Buchanan Human Status and Moral Enhancement (Summary 2nd Half)

Moral Status and Human Enhancement by Allen Buchanan Buchanan, in this article, deals with the widely held beliefs (or fear or anxieties) about the possibilities of producing an enhanced human species through biotechnological interventions that can, then, raise claims to a higher moral status and a different set of human rights. Although even such possibilities are ‘yet to be explored’ the issue does raise concerns as the materialization of such a possibility can very well bifurcate human beings into enhanced and unenhanced or rather ‘persons’ and ‘post persons’. It is precisely the possible cleavage between these two categories, the problems that could be resulted in due to the persisting gaps that are under question in this essay. Buchanan treats this larger question under two subsets, the first of which deals with the question “If enhancement did result in posthumans, what implications would this have for the concept of human rights: would it make that concept obsolete, as some have claimed. and if it did, would this be a moral catastrophe, as they have intimated?”. The second subset, which and the further sections are under analysis in this paper, deals with the question “Could the emergence of post humans result in there being a moral status higher than that of persons and hence require a rejection of the widely held Moral Equality Assumption, the assumption that all who have the characteristics sufficient for being persons are of equal moral status?” (353).
The second question which rather addresses the concerns regarding privileging the enhanced group of persons – post persons – and thus resulting in a higher moral status raises questions regarding the very basic assumptions regarding moral equality. Buchanan, in the second section, contemplates on this basic assumption and challenges those concerns on the basis of the “inviolability”, which should be understood as a threshold concept, of this assumption (363-364). That greater “personhood” does not confer “greater inviolability” seems to question the belief that ‘persons’’ interests might be sacrificed in the interests of the ‘post persons’ (364). Even in times of “supreme emergency” when persons might literally have to be sacrificed for the benefit of many it does not follow that there is a difference between the values of the former and the latter (364). Buchanan justifies himself by referring to instances of racism, ethnic minorities, developmental and physical disabilities etc., where similar concerns popped up and were dealt with on the basis of the assumption of the inviolability of equal assumption. That even when one section of the human beings (that is the white, especially from the West) indeed emerged as supreme beings over the rest of the population (that is the rest but especially the Black) the gap thus resulted was mitigated and then abolished altogether on the basis of this assumption. The same is the case with the other instances.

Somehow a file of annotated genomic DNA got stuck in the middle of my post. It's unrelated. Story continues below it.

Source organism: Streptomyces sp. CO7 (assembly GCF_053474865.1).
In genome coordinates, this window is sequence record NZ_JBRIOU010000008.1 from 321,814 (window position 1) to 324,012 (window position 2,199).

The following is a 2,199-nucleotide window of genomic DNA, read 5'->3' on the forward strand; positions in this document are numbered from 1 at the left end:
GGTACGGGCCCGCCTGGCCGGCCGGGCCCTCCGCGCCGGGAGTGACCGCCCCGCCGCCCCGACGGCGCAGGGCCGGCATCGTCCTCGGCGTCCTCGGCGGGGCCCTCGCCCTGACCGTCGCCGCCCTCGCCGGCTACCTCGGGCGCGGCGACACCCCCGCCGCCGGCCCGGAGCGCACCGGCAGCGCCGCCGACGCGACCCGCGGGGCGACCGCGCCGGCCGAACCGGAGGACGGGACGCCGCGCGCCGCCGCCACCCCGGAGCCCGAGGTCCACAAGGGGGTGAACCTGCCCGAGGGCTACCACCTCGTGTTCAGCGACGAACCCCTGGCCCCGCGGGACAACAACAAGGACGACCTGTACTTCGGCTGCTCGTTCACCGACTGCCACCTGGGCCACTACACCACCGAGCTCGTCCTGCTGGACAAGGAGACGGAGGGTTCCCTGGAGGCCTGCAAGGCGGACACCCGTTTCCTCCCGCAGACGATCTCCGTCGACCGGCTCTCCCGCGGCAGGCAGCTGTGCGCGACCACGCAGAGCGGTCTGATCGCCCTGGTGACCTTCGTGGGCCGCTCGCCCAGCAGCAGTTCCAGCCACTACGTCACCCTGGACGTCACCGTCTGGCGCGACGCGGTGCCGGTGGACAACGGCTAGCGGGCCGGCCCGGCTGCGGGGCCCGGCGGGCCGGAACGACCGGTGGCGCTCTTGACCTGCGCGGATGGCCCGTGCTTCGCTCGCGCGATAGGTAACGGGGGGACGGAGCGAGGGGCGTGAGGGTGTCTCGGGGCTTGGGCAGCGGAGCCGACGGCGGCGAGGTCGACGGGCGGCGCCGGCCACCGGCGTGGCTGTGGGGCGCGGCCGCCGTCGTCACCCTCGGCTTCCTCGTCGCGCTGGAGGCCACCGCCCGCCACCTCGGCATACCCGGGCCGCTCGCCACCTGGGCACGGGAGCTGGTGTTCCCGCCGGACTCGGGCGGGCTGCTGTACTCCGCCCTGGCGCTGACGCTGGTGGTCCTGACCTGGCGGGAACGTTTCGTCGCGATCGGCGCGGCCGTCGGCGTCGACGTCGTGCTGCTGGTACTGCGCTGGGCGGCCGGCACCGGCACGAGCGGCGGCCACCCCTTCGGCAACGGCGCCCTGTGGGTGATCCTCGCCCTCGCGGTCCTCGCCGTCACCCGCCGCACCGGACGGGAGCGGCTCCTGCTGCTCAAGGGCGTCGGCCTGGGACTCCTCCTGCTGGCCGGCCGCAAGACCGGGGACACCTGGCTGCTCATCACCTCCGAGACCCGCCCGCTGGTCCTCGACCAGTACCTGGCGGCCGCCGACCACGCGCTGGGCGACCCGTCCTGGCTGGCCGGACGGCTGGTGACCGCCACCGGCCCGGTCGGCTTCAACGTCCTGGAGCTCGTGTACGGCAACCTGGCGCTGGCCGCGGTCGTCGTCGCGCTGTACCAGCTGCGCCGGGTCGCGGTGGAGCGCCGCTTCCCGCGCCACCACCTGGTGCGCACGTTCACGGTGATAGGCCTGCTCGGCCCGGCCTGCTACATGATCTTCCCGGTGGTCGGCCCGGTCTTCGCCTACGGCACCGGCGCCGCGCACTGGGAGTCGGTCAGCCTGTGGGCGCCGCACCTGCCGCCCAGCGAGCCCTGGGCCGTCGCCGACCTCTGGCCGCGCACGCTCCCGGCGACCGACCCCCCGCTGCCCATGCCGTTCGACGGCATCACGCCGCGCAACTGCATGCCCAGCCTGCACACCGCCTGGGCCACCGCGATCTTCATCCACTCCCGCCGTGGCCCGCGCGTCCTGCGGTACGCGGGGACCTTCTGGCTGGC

Nevertheless he adds to another dimension of the same problem by bringing in the instance of card players’ group where there is conflict of interests and capabilities. that some of them ‘can’ play bridge whereas others ‘cannot’ reflects the extent to which the ‘can’ group need to adjust for the ‘cannot’ group (373-374). This reflects upon the ‘fact’ that one group will have to adjust and cannot proceed with its “legitimate interests” (374-377). The same scenario recurs in the participation of economic and political processes where the minimal competency of the unenhanced “persons” is under sever threat. The fact that their very participation is seldom if not nil makes it necessary for enhanced “post persons” to compensate for such a disability in the form of commodities etc., which can’t last for long. Buchanan calls this the failure of the “enhanced cooperation” (378).
Through the instance of how human beings dealt (and still dealing) with people with developmental disabilities Buchanan shows how even in the present there exists ‘differences’ between people with different capabilities. Hence the issue at hand is not the creation of a higher moral status but a “practical worry” that concerns about the reflections of such persisting gaps in capabilities and interests (369-375). That there are some who possess a higher level of intelligence and practical reasoning could seem to invite inequalities that will have to be dealt with from a different perspective.
Buchanan, Allen. “Moral Status and Human Enhancement.” In Philosophy &amp. Public Affairs. 37.4 (2009): 346-381